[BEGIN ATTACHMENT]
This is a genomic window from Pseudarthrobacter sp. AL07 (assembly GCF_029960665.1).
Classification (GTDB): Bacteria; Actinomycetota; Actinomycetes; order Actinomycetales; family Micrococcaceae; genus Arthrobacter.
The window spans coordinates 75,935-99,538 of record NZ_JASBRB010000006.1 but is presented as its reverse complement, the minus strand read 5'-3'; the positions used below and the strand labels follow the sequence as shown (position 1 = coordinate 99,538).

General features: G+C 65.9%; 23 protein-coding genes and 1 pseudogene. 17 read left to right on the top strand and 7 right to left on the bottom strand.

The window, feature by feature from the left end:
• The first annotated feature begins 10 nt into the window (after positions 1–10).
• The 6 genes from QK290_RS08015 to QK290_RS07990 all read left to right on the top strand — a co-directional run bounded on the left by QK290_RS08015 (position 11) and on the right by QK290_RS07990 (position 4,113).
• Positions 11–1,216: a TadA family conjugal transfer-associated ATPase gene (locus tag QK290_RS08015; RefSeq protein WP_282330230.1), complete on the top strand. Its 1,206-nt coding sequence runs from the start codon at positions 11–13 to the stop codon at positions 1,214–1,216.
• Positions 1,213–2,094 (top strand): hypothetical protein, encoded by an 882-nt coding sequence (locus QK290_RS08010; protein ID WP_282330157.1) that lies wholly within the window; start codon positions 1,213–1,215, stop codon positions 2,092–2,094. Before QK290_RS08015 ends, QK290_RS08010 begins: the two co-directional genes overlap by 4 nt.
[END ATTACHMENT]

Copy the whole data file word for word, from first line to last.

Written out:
This is a genomic window from Pseudarthrobacter sp. AL07 (assembly GCF_029960665.1).
Classification (GTDB): Bacteria; Actinomycetota; Actinomycetes; order Actinomycetales; family Micrococcaceae; genus Arthrobacter.
The window spans coordinates 75,935-99,538 of record NZ_JASBRB010000006.1 but is presented as its reverse complement, the minus strand read 5'-3'; the positions used below and the strand labels follow the sequence as shown (position 1 = coordinate 99,538).

General features: G+C 65.9%; 23 protein-coding genes and 1 pseudogene. 17 read left to right on the top strand and 7 right to left on the bottom strand.

The window, feature by feature from the left end:
• The first annotated feature begins 10 nt into the window (after positions 1–10).
• The 6 genes from QK290_RS08015 to QK290_RS07990 all read left to right on the top strand — a co-directional run bounded on the left by QK290_RS08015 (position 11) and on the right by QK290_RS07990 (position 4,113).
• Positions 11–1,216: a TadA family conjugal transfer-associated ATPase gene (locus tag QK290_RS08015; RefSeq protein WP_282330230.1), complete on the top strand. Its 1,206-nt coding sequence runs from the start codon at positions 11–13 to the stop codon at positions 1,214–1,216.
• Positions 1,213–2,094 (top strand): hypothetical protein, encoded by an 882-nt coding sequence (locus QK290_RS08010; protein ID WP_282330157.1) that lies wholly within the window; start codon positions 1,213–1,215, stop codon positions 2,092–2,094. Before QK290_RS08015 ends, QK290_RS08010 begins: the two co-directional genes overlap by 4 nt.